Proposal & Ratification of Amendments to the Constitution of the U.S.: Hearing Before a Subcommittee ... on S.J.Res. 40 ... Jan. 16, 1923
1923 - 92 pages
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action adopted advocates American authority believe bill body CADWALADER called Chairman citizens clause committee condition Congress Congressional constitutional amendment convention delegates Democrats desire direct effect elected equal established express fact favor Federal amendment Federal Constitution fifteenth amendment framers fundamental give Globe Governor History hold House interest introduced issue January joint leaders least legislative legislature letter limited majority March Massachusetts matter means measure ment method necessary negro suffrage never Ohio opposed organization party passed political popular practical present President proposed amendment question radical ratified reason reconstruction referendum referred regard rejected Representatives Republican require resolution secure seems Senator COLT South southern submitted Supreme Court Tennessee thing thought tion Tribune two-thirds Union United Virginia vote Wadsworth Washington WHEELER York
Page 67 - I will say then that I am not, or ever have been, in favor of bringing about in any way the social and political equality of the white and black races — that I am not, nor ever have been, in favor of making voters or jurors of negroes, nor of qualifying them to hold office, nor to intermarry with white people...
Page 25 - The basis of our political systems is the right of the people to make and alter their constitutions of government. But the constitution which at any time exists, till changed by an explicit and authentic act of the whole people, is sacredly obligatory upon all.
Page 56 - No political dreamer was ever wild enough to think of breaking down the lines which separate the States, and of compounding the American people into one common mass.
Page 45 - The powers reserved to the several States will extend to all the objects which, in the ordinary course of affairs, concern the lives, liberties, and properties of the people and the internal order, improvement, and prosperity of the State.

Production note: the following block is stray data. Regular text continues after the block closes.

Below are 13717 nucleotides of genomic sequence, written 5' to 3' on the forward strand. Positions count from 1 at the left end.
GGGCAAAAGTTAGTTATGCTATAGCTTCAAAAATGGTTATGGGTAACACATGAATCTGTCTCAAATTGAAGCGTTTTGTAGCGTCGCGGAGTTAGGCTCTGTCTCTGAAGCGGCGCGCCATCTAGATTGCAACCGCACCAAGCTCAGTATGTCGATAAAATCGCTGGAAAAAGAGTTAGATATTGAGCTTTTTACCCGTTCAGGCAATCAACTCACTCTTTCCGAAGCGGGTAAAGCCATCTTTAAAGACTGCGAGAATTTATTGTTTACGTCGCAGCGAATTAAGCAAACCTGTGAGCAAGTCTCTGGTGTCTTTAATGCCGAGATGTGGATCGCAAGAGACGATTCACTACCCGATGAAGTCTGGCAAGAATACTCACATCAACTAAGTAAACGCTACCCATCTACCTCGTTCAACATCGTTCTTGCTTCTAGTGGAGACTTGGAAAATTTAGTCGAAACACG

Page 56 - This mode of proceeding was adopted ; and by the Convention, by Congress, and by the State Legislatures, the instrument was submitted to the people. They acted upon it in the only manner in which they can act safely, effectively, and wisely, on such a subject, by assembling in Convention. It is true, they assembled in their several States — and where else should they have assembled...
Page 45 - The regulation of commerce, it is true, is a new power ; but that seems to be an addition which few oppose, and from which no apprehensions are entertained. The powers relating to war and peace, armies and fleets, treaties and finance, with the other more considerable powers, are all vested in the existing congress by the articles of confederation. The proposed change does not enlarge these powers ; it only substitutes a more effectual mode of administering...
Page 46 - On the other hand, the people of each State compose a State, having its own government, and endowed with all the functions essential to separate and independent existence. The States disunited might continue to exist. Without the States in union there could be no such political body as the United States.
Page 51 - No, my friend, the way to have good and safe government, is not to trust it all to one, but to divide it among the many, distributing to every one exactly the functions he is competent to.
Page 60 - Convention to write letters to the inhabitants of the several places, which are entitled to representation in Assembly, requesting them to choose such representatives, and that the Assembly when chosen do elect Counsellors ; and that such assembly or Council exercise, the powers of government, until a Governor of His Majesty's appointment will consent to govern the Colony according to its charter.
Page 45 - Several important considerations have been touched in the course of these papers, which discountenance the supposition, that the operation of the federal government will by degrees prove fatal to the state governments. The more I revolve the subject, the more fully I am persuaded, that the balance is much more likely to be disturbed by the preponderancy of the last than of the first scale.